Although Smith calls modernity the “most grimly fascinating” and best documented era in the history of cleanliness, her heart is clearly back in the good old days of the Egyptians and Puritans. She does make the interesting point, however, that even the reader’s notions of cleanliness have probably changed over his or her lifetime. Pollution has become the new filth, for example, and the “green” movement upholds the new purity.
Smith and Ashenburg both end on the same note: Plus ça change. . . . According to one survey, half of the French still don’t bathe daily, Ashenburg drolly remarks, but they continue to lead Europe in the consumption of perfumes and cosmetics. Despite hundreds of new “antibacterial” products, Smith notes that we’re as worried about cleanliness as our distant, far dirtier ancestors—actually more so. Indeed, Ashenburg says, the only certainty is that a century from now, people will look back on our era “in amusement if not amazement at what passed for normal cleanliness.”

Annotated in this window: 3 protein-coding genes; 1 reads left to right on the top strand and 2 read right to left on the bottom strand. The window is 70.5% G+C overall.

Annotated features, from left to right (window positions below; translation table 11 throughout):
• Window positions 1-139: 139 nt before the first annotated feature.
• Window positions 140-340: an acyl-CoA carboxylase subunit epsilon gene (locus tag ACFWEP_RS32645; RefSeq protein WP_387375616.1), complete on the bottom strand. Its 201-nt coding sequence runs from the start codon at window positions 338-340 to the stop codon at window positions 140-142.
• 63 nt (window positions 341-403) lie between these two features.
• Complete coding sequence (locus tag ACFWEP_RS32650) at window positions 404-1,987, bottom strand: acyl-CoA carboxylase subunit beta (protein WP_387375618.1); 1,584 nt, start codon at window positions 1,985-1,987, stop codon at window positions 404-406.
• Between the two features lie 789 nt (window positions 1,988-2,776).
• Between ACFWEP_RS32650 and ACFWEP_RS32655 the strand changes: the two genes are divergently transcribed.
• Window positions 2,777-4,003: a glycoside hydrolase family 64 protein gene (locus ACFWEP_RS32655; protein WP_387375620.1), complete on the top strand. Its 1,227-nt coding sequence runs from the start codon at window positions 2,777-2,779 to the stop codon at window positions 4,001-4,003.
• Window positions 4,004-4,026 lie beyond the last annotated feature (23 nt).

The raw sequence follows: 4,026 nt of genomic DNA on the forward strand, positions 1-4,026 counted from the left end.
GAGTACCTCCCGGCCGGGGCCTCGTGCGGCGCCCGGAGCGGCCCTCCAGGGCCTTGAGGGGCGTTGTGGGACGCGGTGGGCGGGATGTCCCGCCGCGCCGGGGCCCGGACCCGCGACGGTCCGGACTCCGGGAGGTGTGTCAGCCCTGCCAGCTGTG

Both histories of cleanliness necessarily offer much of the same information, but their presentations may determine where each is shelved. Clean is the more complete and academic, replete with the subheadings favored by university presses, 80 pages of notes, and Smith’s politically correct disclaimer—“I am unashamedly looking for universal trends, but do not claim to be anything other than a local European (in fact a British) historian.” Ashenburg’s style is livelier, and her text is riddled with gossipy anecdotes about the rich and famous. Whatever you think of Napoleon’s politics, it’s fun to know that he bathed daily for two hours.
In the end, readers may decide to keep Clean in the study and The Dirt on Clean in the bathroom.
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REVIEWED: Clean: A History of Personal Hygiene and Purity by Virginia Smith, Oxford University Press. 457 pp.
AND: The Dirt on Clean: An Unsanitized History by Katherine Ashenburg. North Point Press. 358 pp.
Photo courtesy of Flickr/Jeff Karpala